Guest Blog by David Swanson Does anyone keep the Sabbath anymore? I’ve come to the conclusion that the fourth commandment the most ignored of the Ten Commandments.   If we did keep Sabbath, I wonder how our thoughts about our undocumented neighbors might change.   The Old Testament books of Exodus and Deuteronomy each contain the Ten Commandments. In both books the forth commandment is relatively the same – Remember the Sabbath day by keeping it holy. – but the rationale for a weekly day of rest and worship is different.  In Exodus (20:8-11) the people’s work is to cease because God ceased the work of creation on the seventh day.  In Deuteronomy (5:12-15) work ceases as a testimony to the people’s new identity; they once were slaves in Egypt but had been rescued by God’s “mighty hand and an outstretched arm.”   In these two versions of the fourth commandment we find two profound reasons for stopping our work for weekly rest and worship. First, we are reminded of the character of the God in whose image we are made. Second, we are reminded of our former identity as slaves and our new identity as the people of God.   With these two reasons for Sabbath as a backdrop, the commandment itself comes into sharp relief. In both Exodus and Deuteronomy the day of rest is generously given to all those under the Israelites’ influence: your son or daughter, nor your manservant or maidservant, nor your ox, your donkey or any of your animals, nor the alien within your gates.  The Israelites are reminded that, though they were created in the image of a God who worked and rested, for hundreds of years their dignity had been taken as their identity as God’s children had been marred with something else: slaves.  But now there were rescued and called to experience life as God intended, life that reflected God’s character and their identity.   The Israelites had been commodities to their slave masters. Their value came from what they produced and accomplished.  No longer was this the case.  Their value now came from the One who rescued them.  The fourth commandment was an invitation to live into this new life and to extend it to all those under their influence.  No person among the Israelites was to be reduced to a commodity.  Everyone, including the alien, was worthy of a life of dignity.   What happens when we ignore and neglect the Sabbath? It’s possible that our view of God’s character is diminished and we certainly struggle to know ourselves as God’s accepted and beloved children.  In a culture that speaks of human capital and judges value by our productivity, Sabbath could be a weekly reminder of the dehumanizing impulses behind such language.  Sabbath-keeping would also reorient us towards Christ who once-for-all rescued us from our enslavement to sin.  No longer can we be judged as commodities, valued for what we can accomplish.   I’ve come to believe that Sabbath keeping also changes the way I view my undocumented neighbor. Isn’t this what we find in the forth commandment?   The alien too is worthy of a life of dignity.  When I keep Sabbath I cannot help but wonder who in my neighborhood doesn’t have the ability to stop working.  I wonder about the individuals and peoples who have been reduced to a commodity, valued only for what they can do, produce, or accomplish.  In other words, keeping Sabbath leads naturally to loving and caring for my undocumented neighbors.   We keep Sabbath not as a legal requirement but as those redeemed by the “Lord of the Sabbath.” (Mark 2:28)  As we live out a rhythm of work and rest we learn to see our God more clearly, ourselves more accurately, and our undocumented neighbors with ever increasing compassion and love.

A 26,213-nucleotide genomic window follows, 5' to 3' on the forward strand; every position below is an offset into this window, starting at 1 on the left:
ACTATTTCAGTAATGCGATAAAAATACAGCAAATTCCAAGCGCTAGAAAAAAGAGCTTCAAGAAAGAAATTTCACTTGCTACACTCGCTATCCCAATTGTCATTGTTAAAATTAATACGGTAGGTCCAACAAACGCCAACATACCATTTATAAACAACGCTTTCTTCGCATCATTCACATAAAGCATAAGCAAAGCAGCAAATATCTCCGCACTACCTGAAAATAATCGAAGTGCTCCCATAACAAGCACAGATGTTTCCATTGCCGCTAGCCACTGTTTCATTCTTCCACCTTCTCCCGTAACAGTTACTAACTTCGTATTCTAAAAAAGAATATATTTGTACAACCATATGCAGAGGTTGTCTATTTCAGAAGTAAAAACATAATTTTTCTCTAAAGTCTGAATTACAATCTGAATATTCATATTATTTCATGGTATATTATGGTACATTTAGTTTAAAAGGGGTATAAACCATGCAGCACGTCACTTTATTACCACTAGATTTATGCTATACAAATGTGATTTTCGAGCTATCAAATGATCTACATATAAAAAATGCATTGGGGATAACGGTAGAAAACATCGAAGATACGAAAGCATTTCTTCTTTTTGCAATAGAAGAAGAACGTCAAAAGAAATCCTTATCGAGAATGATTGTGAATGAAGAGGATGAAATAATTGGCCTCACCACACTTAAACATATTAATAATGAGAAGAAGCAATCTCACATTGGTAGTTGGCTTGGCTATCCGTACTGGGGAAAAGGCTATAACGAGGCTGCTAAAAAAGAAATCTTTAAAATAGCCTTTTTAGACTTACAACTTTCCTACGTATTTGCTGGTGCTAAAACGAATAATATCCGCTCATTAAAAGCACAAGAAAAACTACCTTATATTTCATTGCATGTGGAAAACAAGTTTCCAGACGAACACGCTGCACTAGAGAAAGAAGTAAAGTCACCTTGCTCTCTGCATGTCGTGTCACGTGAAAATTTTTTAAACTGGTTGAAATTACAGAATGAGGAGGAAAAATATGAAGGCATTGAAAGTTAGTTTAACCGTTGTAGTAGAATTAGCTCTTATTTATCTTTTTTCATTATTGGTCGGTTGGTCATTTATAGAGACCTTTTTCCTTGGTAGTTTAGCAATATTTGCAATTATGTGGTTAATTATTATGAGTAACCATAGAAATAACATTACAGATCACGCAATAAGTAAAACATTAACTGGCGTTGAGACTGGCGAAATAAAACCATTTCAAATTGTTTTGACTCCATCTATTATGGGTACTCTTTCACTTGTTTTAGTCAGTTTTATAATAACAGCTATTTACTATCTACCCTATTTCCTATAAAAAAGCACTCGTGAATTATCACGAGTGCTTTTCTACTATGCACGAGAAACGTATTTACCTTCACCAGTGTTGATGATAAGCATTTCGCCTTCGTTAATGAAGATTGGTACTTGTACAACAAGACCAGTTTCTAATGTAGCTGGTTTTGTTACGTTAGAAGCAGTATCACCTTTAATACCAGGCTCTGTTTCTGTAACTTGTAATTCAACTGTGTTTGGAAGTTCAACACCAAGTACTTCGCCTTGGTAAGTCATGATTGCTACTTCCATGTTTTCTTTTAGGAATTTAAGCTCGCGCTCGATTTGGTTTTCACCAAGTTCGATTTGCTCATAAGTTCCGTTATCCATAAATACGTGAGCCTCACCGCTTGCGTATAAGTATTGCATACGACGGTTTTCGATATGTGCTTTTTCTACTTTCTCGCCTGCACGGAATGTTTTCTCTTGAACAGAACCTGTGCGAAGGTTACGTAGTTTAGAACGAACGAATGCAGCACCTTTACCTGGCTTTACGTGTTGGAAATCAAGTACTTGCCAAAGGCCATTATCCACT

David Swanson is the pastor of New Community Covenant Church in Chicago’s Bronzeville neighborhood.  He blogs regularly at   Please note that the views expressed by guest bloggers represent their own personal views, and not necessarily those of everyone associated with G92 or any institutions with which the blogger may be affiliated.   If you’re interested in writing a guest blog, contact  

One Response to The Sabbath, the Stranger, and Commodification

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